When a new and exciting technology comes around, such as a 3D printer, it can be easy to forget about rules and policies. And yet, no matter how cool that 3D printer might make your library look, it's still a piece of public use technology. And public use technology requires clear rules and policies.
At the ALA Annual Conference this year, the conversation around 3D printers and makerspaces seems to have shifted from the "wow" factor to actually creating policies around using emerging technologies in libraries.
At the session, 3D Printers and Library Policies, two representatives from the ALA and one 3D printer pioneer librarian discussed usage policies as well as privacy issues. Barbara Jones, Director of the ALA's Office of Intellectual Freedom (OIF) discussed First Amendment issues with 3D printing. Charlie Wapner, the Information Policy Analyst at the ALA's Office for Information Technology Policy (OITP) discussed patent and copyright issues. Rounding the panel out, Corrine Hill, Executive Director of the Chattanooga Public Library talked about actually implementing 3D printing policies – and taking some risks along the way.
Here are some of the best tips from this informative session that you can apply to your own library:
See a 3D Printer First
Visit a makerlab or another library with a 3D printer before you start designing your policy. This is a great way to see how your patrons will be using it and what sort of policies and guidance they might need.
Incorporate Privacy into Your Policy
As Jones correctly pointed out, most library 3D printing policies are focused on intellectual property rights and not personal privacy. Where do you draw the line when it comes to whether patrons can and can't print certain objects? The Chattanooga Public Library treats 3D printing the same way it treats public computing: there are certain sites patrons aren't allowed to visit, but they're not going to get up in the business of patrons to firmly enforce that rule. With 3D printing, patrons aren't allowed to print certain objects, such as weapons. But again, library staff aren't going to push buttons to enforce the rules. It's a new territory for librarians, but privacy matters and it must be respected, regardless of the technology.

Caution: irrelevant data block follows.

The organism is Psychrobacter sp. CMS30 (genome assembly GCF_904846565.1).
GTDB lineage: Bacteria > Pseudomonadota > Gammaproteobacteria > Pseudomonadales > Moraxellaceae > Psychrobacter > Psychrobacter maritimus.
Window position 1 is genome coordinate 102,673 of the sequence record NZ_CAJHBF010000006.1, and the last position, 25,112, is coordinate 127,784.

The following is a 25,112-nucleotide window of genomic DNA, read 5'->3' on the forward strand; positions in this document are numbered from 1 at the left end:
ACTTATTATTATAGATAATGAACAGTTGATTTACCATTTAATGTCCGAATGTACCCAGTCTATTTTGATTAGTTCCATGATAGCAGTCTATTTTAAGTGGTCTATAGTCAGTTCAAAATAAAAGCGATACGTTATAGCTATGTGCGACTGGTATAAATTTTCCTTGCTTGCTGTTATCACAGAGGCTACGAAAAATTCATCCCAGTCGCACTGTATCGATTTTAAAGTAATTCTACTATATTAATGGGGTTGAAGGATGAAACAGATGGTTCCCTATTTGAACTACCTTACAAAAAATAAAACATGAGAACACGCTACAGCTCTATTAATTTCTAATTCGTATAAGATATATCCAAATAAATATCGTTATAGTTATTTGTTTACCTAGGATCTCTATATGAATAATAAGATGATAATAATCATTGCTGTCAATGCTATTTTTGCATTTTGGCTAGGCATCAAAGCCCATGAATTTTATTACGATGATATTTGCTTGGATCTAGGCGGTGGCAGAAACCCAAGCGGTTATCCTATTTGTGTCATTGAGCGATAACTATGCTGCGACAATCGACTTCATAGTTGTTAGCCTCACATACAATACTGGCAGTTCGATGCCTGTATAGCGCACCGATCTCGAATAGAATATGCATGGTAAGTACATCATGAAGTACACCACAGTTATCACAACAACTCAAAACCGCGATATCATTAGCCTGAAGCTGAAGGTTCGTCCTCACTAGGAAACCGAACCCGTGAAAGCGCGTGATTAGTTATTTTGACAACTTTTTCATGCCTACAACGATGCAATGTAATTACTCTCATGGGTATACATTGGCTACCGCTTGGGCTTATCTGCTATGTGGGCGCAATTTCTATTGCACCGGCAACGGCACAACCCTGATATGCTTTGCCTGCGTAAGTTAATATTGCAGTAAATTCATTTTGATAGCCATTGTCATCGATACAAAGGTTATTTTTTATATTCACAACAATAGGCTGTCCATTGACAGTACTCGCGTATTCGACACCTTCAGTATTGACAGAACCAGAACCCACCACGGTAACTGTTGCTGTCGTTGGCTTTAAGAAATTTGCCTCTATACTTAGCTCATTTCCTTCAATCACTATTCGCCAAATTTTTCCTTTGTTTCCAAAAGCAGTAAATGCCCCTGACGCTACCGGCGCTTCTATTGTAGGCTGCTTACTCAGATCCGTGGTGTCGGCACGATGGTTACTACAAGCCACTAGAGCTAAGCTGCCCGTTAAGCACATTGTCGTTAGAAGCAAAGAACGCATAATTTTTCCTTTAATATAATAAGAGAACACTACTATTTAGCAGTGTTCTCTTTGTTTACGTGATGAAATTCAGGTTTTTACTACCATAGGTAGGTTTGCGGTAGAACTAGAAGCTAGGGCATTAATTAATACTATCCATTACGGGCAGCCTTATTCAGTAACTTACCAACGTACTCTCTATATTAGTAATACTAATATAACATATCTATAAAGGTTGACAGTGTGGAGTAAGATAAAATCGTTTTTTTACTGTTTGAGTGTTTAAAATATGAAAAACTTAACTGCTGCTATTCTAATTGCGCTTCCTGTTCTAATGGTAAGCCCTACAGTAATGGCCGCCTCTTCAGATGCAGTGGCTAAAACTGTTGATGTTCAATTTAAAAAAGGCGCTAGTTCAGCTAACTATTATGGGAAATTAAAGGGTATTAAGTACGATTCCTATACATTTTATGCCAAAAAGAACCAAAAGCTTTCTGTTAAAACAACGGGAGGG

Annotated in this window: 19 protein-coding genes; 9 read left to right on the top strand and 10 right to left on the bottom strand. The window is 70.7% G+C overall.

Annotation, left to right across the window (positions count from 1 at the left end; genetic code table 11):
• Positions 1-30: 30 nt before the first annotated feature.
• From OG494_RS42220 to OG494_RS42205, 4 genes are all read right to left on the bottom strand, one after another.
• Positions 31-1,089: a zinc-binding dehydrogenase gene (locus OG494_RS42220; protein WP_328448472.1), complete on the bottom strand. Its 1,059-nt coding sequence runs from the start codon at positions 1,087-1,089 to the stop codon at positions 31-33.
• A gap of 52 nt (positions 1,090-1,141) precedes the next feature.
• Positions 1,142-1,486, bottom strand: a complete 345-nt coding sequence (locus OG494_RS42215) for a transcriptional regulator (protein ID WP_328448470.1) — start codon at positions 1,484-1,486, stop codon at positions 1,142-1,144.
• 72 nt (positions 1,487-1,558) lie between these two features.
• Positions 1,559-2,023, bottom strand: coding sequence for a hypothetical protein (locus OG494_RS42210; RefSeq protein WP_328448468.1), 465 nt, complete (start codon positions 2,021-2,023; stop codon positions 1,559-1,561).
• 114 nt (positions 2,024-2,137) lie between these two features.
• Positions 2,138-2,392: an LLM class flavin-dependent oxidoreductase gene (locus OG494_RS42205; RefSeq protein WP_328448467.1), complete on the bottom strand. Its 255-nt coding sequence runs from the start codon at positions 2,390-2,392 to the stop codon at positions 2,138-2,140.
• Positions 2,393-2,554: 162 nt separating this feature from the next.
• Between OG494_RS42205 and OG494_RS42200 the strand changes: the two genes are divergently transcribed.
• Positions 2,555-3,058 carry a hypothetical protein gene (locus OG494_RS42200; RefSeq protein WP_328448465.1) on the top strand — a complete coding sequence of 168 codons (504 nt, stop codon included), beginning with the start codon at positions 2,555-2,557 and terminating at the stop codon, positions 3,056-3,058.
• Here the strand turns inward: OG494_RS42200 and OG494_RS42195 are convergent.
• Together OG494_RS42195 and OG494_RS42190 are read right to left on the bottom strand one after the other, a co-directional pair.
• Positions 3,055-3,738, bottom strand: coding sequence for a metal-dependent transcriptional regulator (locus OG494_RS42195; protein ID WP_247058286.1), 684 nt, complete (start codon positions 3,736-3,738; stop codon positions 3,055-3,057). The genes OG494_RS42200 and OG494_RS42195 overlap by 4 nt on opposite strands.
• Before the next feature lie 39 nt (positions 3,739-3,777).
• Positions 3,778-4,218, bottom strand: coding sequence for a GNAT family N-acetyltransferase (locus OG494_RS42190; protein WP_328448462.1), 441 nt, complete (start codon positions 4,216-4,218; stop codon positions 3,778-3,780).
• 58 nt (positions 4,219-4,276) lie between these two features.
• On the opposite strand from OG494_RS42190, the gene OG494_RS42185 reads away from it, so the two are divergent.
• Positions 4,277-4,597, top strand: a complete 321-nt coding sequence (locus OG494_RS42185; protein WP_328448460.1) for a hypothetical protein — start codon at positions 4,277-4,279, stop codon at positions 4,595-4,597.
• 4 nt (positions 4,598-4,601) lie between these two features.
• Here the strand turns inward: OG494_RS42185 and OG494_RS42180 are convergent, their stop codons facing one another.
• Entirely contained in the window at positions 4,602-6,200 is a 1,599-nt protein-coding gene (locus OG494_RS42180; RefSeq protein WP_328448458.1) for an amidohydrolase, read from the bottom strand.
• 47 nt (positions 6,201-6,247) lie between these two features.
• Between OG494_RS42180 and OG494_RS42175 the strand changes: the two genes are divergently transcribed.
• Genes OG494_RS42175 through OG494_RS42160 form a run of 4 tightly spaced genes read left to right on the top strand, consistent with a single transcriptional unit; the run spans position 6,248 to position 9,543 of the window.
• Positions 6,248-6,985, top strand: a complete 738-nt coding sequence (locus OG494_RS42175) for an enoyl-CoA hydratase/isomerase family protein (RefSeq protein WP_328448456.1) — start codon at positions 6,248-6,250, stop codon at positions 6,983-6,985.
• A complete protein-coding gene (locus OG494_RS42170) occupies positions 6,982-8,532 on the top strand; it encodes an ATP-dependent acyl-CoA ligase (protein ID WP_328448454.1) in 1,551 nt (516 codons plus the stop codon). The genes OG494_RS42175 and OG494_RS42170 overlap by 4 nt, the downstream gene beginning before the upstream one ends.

Don't Let Copyright and Patents Discourage You
Before Wapner began his talk on patents, he stated, "This should not threaten us as librarians." But the truth is that any individual that prints something under patent is liable for a lawsuit. Is the patron or the library likely to actually be sued? It hasn't happened…yet. Still: your policy should prohibit printing something under copyright, patent, or trademark protection.
Align with Your Internet Policy
As mentioned previously, a 3D printer is just another piece of public use technology. The best way to start building a policy is to look at Acceptable Usage Policies (AUPs) for the other tech in your library. It can, at the very least, serve as a foundation for building out your policy and procedures.
Make Your Policy Approachable
This is probably my favorite point from this presentation. Makerspaces are fun – don't scare patrons away with a stern list of don'ts. The Chattanooga Public Library holds four classes a month: two introductory courses and two where you actually get to print. An intro course is a good way to tell your patrons about your policy and give them the rundown of the do's and don'ts (in a friendly and welcoming way, of course).
Tell the ALA About Your Policy
The ALA is currently collecting policies from academic, public, and special libraries with 3D printer policies. They are aiming to have a report on the state of 3D printing policies by ALA Mid-Winter. If you have a 3D printer, let firstname.lastname@example.org know what you're doing at your library.
Some 3D Printer Policy Examples
Do you have a 3D printer at your library? Are you thinking of purchasing one? Tell us how you've designed your policy in the comments below.